It's time to answer a question I get asked a lot. "What is a PA system?"
The PA system is at the core of most music and voice-related events. I know what you are thinking; this tells me nothing. That is why we are going to cover this question fully here. So make sure you read to the end so that the words "What is a pa system?" never pass your lips again.
Here we will go over a whole range of related topics. We will include the origins of the term PA, what makes up a PA, general operation, common uses, and more.
What does "PA" System Stand for?
Let's start by telling you what a PA system stands for. This part is easy. Our title gives it away. It's a Public Address System. The name says it all. A system used to amplify sound. Its purpose and function is to provide enough volume to address a crowd.
"It's the whole system used to amplify sound to a crowd."
What does a PA System Include?
A PA system includes everything it takes to make this happen. That means all the devices used in this instance to project sound. A typical PA system will have mics, cables, a mixer, an amplifier, and a speaker. That can be just the start.
Where is a PA System Used?
A PA system is not limited to music. Its uses extend to:
- Public Announcements
- Educational facilities
And anything that involves projecting sound to an audience
What are the Different Types of PA Systems?
PA systems come in different shapes and forms. There are many hybrids and variations, so its difficult to put a definitive number on the types. Here are some good examples:
- Portable PA system
- Fixed PA system
- All-in-one mobile PA system
- Mini PA systems (like a powered speaker with basic mixer)
- Studio PA Systems
What do PA Systems do?
The primary role of a PA system is to allow people to hear music and voice more clearly.
In a conference room, PAs can amplify the presenter's speech so everyone can hear it. A school's principal can amplify their voice around the entire campus.
In a music setting, a band can use a portable PA system and PA speakers so their fans can hear them. Using a PA system is an important part of knowing how to start a band.
This is even more important in sports stadiums and other large venues.
One of the challenges with a large audience is to reach everyone with good-quality audio.
What is the Difference Between an Amplifier and PA System?
Let's get this common point of confusion out of the way. There is a difference between an amplifier and a PA system.
A conventional power amplifier is part of a PA system. It needs to be paired with a speaker and a mixer to serve as a PA system.
Some amplifiers, including FRFR-powered speakers, are designed to be mini PA systems. They usually come equipped with a mic input and basic multi-channel mixing controls.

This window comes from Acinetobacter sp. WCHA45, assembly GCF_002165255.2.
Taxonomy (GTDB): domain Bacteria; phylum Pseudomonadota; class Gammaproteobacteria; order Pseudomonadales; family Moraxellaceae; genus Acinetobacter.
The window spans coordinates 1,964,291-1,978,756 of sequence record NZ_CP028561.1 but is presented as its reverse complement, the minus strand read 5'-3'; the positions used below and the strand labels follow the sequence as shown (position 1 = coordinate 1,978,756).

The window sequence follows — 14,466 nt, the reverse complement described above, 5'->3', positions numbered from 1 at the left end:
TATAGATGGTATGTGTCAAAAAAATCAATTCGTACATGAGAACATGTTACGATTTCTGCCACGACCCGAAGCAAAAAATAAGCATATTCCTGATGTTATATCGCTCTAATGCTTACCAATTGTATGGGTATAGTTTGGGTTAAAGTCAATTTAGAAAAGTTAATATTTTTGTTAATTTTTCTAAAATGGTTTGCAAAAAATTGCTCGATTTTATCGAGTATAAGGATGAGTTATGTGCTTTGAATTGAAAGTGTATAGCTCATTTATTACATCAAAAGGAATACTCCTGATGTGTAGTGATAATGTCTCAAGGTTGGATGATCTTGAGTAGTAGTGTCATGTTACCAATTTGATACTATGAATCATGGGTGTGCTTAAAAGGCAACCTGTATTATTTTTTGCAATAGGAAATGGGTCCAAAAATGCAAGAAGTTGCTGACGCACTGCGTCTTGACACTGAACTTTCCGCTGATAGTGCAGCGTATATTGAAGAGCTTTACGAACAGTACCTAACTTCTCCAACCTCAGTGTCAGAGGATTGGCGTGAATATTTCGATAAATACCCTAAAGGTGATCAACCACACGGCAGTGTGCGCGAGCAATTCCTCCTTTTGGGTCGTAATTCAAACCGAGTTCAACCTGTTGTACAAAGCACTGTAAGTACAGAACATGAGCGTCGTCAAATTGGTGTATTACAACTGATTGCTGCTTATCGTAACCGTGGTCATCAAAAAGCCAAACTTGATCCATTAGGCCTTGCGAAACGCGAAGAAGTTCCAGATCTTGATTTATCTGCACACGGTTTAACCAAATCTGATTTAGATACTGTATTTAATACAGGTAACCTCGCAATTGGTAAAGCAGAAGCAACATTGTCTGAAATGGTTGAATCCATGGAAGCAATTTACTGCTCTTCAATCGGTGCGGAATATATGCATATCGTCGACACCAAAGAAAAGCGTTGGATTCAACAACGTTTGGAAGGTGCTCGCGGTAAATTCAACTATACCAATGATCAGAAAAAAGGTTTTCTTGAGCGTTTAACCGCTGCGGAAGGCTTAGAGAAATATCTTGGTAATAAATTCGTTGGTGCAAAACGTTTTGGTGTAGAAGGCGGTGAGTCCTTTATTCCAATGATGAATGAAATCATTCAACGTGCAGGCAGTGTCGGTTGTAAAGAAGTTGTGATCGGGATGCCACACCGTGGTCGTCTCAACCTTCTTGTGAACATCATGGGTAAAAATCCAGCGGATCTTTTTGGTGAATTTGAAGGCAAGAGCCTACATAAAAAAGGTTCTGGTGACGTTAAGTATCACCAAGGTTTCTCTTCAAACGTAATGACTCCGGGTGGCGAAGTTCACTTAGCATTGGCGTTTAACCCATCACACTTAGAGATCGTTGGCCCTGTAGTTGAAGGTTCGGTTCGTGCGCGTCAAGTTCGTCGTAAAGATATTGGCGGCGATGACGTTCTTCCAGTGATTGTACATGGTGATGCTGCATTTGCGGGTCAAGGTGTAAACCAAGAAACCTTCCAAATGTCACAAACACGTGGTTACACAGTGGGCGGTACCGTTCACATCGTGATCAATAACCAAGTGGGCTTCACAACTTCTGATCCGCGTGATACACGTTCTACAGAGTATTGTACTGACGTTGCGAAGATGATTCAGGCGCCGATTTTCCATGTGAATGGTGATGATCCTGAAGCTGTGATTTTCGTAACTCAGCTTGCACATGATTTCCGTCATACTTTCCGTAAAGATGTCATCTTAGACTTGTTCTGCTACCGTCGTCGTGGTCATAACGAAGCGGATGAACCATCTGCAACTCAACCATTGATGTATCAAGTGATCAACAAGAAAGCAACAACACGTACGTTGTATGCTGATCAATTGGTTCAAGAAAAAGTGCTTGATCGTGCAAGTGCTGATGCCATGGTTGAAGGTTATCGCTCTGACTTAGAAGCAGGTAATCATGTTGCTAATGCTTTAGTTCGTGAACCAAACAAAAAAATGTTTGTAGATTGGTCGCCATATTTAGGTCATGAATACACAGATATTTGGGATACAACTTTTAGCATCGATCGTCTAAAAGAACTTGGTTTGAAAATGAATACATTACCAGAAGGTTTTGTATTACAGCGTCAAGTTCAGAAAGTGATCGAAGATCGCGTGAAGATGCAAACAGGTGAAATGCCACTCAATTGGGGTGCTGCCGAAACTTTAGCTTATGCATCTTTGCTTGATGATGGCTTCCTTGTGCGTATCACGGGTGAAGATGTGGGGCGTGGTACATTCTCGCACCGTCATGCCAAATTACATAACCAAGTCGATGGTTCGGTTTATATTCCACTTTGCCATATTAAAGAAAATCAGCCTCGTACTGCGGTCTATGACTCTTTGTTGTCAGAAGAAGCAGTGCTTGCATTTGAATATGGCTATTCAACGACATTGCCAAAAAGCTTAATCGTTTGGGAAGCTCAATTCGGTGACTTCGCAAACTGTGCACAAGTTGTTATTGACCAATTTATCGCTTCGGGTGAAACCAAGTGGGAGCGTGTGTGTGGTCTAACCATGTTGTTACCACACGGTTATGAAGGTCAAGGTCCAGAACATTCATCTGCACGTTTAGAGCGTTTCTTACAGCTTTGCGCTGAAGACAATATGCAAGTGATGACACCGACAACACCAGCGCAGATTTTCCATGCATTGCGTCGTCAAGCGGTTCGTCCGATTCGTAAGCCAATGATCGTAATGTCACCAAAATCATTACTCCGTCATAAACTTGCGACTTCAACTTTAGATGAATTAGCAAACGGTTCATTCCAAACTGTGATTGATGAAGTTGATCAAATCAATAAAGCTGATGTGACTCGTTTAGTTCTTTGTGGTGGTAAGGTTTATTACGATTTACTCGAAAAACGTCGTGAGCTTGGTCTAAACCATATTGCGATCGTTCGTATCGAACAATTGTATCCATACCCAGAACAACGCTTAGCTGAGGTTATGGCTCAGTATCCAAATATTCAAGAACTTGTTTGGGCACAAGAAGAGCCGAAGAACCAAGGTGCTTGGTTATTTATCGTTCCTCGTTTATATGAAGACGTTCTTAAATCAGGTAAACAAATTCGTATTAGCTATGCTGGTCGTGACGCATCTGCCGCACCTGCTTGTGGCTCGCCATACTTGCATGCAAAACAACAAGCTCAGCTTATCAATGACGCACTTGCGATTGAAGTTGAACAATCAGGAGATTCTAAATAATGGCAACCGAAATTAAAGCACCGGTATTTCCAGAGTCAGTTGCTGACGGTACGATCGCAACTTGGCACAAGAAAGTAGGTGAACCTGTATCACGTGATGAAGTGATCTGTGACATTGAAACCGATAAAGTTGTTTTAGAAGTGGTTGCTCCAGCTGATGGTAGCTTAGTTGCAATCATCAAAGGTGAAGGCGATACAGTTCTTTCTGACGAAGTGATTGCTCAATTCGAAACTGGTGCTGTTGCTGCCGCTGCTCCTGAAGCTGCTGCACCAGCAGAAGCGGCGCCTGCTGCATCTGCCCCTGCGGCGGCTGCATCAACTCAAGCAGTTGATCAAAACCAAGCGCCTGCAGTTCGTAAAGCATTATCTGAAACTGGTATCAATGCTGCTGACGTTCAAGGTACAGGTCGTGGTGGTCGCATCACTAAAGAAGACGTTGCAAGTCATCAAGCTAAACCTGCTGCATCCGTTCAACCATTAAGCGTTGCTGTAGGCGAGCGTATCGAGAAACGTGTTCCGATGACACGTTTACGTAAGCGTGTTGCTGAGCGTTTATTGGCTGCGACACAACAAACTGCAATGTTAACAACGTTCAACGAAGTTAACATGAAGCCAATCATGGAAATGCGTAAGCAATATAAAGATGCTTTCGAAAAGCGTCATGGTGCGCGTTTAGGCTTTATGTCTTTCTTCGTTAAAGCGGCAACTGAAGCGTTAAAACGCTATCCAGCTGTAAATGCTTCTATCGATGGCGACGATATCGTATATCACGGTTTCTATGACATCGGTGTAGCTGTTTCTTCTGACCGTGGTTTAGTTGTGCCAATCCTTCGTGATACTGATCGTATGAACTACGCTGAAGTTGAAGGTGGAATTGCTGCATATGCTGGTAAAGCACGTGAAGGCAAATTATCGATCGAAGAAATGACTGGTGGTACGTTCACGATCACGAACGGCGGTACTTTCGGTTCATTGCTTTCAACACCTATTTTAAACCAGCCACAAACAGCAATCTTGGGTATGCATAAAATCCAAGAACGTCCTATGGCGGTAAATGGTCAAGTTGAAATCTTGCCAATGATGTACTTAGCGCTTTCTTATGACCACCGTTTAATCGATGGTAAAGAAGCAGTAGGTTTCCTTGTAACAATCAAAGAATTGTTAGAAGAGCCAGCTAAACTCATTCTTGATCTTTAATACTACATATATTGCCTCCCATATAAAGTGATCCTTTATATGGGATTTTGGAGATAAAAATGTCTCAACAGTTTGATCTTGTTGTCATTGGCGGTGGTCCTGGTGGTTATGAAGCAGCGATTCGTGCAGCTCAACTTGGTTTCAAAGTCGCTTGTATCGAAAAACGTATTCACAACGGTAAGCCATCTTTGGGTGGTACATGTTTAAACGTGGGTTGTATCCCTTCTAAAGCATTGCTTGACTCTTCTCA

What are the Components of a PA System?
Here are the components that make up a PA system. They cover every audio equipment that your sound passes through so they can reach the audience.
You know what a microphone is, but here's a semi-technical explanation of how they work.
Mics are a piece of equipment that turn captured sound waves into electrical signals. These signals are then amplified and projected as audio signals by a speaker.
Mics are the most prominent component of PA systems. They are used by everyone who goes on stage, from MCs to singers, to important people like presidents. Mics capture the sound of instruments. These can be acoustic guitars; drums, pianos; violins, and all the other beautiful instruments. Oh, and they are also used to get the sound of a guitar amp to the mixer.
Different types of mics better handle alternate sonic characteristics of selected sound sources.
Getting the right type of mic in the correct position is critical to getting a PA system to sound great.
Apart from quality, the number of mics used is another critical factor. Using the PA system, there must be enough mics to handle an entire band, choir, or ensemble.
Oh, a tip I've just remembered: some PA system packages don't include microphones in their kit. More often than not, you'll have to buy mics separately. If you're a vocalist or regularly talk on stage, bringing your own is a good idea.
2. PA Amplifiers
Amplifiers work hand in hand with microphones and instruments to produce sound. Amplifiers increase audio signal strength and are the ones that drive speakers to work.
Older sound systems have a main amplifier that powers up multiple Passive speakers. Modern PAs use Powered PA speakers. All of which come with built-in amplifiers.
Instrument amps like Guitar amplifiers increase volume. But they are also tasked with tone shaping and coloration. Amplifiers substantially impact the sound quality of a PA system.
3. PA Mixers
A mixer combines the signals from sound sources like mics and instruments. It has multiple inputs to accommodate various audio sources. They include XLR, 1/4", RCA, stereo line inputs, and more.
As well as adjusting volume levels, most modern digital mixers have built-in effects. These can be independently applied to each channel.
Some speakers have built-in mixers but need the functionality of an external mixer. So even if you use one or two speakers for a small venue, you should get a dedicated mixer.
This is the device where most of the sound processing and volume balancing happens. In bigger productions, this can be a delicate balancing act. Only a trained individual (like an audio engineer) is equipped to handle this.